High-Pass Sharpening Filters and Their Frequency Domain Characteristics (Especially for GATE-Geospatial 2022)

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Simply subtracting the low-frequency image resulting from a low pass filter from the original image can enhance high spatial frequencies. High-frequency information allows us either to isolate or to amplify the local detail. If the high-frequency detail is amplified by adding back to the image some multiple of the high-frequency component extracted by the filter, then the result is a sharper, de-blurred image.

Low Pass Filter
Hi Pass Filter

High-Pass Convolution Filters

High-pass convolution filters can be designed by representing a PSF with positive centre weight and negative surrounding weights. A typical 3x3 Laplacian filter has a kernel with a high central value, 0 at each corner, and -1 at the centre of each edge. Such filters can be biased in certain directions for enhancement of edges.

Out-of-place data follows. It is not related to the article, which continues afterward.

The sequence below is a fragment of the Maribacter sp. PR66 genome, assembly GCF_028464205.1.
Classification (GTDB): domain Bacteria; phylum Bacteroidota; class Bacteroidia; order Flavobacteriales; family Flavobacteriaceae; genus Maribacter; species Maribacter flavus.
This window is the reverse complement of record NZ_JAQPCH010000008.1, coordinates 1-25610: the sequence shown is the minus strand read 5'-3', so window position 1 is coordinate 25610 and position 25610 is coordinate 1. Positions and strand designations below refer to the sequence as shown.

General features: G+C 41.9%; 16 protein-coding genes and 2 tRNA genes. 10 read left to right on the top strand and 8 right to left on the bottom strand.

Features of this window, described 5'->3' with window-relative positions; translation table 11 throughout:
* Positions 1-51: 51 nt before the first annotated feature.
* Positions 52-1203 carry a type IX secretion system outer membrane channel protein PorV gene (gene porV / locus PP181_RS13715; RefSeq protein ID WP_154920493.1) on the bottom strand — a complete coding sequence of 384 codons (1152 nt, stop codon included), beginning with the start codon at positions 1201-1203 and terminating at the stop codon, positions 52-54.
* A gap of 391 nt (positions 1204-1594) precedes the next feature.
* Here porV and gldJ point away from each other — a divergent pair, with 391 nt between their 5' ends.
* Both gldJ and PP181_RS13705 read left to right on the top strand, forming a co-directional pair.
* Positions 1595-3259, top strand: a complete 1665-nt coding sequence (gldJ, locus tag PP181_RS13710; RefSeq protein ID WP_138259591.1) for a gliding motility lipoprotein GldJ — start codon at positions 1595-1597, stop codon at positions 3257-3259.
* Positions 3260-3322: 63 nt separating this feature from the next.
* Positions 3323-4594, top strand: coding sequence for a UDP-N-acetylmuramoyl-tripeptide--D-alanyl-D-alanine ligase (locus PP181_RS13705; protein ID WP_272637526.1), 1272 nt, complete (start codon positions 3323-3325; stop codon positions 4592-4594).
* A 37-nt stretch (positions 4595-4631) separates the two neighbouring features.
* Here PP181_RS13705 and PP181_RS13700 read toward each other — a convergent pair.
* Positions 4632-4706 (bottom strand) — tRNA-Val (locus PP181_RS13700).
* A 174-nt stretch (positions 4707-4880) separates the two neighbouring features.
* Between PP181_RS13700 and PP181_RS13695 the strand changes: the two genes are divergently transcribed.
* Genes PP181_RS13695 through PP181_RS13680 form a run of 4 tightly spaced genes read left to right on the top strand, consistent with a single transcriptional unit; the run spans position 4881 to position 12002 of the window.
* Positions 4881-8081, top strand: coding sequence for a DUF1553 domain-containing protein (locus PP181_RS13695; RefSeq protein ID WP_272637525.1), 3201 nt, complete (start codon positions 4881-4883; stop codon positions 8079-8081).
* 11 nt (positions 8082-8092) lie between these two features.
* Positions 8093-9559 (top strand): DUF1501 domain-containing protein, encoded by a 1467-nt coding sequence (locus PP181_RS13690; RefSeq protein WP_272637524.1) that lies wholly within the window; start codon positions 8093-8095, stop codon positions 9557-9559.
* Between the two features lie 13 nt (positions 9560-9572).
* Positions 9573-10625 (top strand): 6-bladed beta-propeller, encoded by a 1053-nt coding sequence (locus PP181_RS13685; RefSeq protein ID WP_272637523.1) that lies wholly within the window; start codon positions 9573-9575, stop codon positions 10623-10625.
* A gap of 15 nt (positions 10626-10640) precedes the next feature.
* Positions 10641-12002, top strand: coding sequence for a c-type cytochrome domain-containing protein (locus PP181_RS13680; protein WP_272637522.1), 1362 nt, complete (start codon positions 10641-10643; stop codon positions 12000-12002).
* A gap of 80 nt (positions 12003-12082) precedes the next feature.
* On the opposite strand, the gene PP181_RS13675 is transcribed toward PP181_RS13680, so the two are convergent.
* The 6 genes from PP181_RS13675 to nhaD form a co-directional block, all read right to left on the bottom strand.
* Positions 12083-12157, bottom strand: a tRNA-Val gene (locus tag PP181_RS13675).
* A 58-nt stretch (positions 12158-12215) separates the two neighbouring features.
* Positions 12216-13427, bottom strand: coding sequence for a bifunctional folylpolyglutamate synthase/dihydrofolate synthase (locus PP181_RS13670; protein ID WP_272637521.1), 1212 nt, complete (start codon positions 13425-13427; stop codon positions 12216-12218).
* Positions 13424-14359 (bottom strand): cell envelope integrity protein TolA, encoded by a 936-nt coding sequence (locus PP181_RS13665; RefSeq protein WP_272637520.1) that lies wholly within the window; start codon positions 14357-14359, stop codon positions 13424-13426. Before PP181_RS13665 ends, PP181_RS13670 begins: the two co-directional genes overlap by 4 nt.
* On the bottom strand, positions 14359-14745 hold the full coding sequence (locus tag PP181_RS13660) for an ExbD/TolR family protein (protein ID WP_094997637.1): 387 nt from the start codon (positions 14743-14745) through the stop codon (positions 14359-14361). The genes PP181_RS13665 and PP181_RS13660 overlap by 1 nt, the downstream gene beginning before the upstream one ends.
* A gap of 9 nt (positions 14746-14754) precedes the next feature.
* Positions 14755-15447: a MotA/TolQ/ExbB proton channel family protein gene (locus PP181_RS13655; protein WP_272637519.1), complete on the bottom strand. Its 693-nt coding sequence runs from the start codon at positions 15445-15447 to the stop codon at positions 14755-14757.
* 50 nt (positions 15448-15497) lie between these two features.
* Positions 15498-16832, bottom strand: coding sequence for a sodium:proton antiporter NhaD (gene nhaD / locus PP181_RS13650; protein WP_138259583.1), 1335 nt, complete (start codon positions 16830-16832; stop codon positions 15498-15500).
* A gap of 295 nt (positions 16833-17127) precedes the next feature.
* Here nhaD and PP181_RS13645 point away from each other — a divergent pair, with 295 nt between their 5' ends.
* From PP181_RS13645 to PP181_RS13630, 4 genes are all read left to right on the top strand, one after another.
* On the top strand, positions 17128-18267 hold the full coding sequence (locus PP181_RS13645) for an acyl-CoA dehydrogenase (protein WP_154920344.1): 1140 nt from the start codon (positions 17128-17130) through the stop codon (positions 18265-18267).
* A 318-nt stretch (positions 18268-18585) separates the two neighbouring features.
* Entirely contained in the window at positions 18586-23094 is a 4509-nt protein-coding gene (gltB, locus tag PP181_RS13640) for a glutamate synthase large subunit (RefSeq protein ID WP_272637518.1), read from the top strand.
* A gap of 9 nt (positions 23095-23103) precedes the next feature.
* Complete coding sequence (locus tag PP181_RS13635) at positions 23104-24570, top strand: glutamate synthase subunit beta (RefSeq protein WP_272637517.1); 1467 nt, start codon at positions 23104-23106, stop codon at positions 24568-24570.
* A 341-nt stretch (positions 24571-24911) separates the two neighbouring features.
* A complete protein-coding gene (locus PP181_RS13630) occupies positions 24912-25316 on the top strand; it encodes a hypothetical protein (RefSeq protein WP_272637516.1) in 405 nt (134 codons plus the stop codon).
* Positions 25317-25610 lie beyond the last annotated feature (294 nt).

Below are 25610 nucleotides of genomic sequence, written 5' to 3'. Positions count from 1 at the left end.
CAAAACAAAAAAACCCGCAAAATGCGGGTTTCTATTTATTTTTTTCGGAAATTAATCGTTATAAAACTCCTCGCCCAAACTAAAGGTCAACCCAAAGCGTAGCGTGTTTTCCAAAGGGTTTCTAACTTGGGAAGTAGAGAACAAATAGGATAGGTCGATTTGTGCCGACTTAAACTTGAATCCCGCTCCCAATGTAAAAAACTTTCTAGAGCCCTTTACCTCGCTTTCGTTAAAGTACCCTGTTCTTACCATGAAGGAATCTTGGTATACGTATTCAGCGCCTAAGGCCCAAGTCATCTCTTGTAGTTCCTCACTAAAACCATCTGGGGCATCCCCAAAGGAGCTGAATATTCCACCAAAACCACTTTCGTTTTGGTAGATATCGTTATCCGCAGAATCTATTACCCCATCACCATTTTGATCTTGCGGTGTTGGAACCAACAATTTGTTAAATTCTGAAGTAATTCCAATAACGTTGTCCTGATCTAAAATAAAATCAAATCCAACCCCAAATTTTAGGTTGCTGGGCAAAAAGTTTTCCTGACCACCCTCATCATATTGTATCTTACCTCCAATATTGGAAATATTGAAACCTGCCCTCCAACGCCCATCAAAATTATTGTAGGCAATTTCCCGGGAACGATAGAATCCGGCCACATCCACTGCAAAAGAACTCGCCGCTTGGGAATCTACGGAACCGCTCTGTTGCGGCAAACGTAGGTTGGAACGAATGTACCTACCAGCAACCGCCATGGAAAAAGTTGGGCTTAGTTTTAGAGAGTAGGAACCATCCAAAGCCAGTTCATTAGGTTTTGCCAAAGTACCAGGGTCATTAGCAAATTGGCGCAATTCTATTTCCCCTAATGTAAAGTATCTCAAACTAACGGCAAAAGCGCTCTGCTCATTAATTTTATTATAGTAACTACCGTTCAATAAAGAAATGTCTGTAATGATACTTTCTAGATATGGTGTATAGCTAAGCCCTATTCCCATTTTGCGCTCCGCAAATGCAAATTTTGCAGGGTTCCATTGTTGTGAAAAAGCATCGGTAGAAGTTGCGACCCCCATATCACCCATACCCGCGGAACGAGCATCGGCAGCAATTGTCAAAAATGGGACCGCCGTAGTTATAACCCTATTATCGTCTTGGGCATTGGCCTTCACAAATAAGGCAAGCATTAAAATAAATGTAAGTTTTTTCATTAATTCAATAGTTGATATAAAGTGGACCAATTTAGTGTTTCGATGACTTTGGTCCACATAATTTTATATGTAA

High-Pass filtering can be performed simply based on the mathematical concepts of derivatives, i.e.. , gradients in DN throughout the image. Since images are not continuous functions, calculus is dispensed with and instead derivatives are estimated from the differences in the DN of adjacent pixels in the x, y or diagonal directions. Directional first differencing aims at emphasizing edges in the image.

Frequency Domain Filters

The Fourier transform of an image, as expressed by the amplitude spectrum is a breakdown of the image into its frequency or scale components. Filtering of these components uses frequency domain filters that operate on the amplitude spectrum of an image and remove, attenuate or amplify the amplitudes in specified wavebands. The frequency domain can be represented as a 2-dimensional scatter plot known as a Fourier Spectrum, in which lower frequencies fall at the centre and progressively higher frequencies are plotted outward.

Steps in Filtering in the Frequency Domain

Filtering in the frequency domain consists of 3 steps:

  • Fourier transforms the original image and computes the Fourier spectrum
  • Select an appropriate filter transfer function (equivalent to the OTF of an optical system) and multiply by the elements of the Fourier spectrum.
  • Perform an inverse Fourier transform to return to the spatial domain for display purposes.

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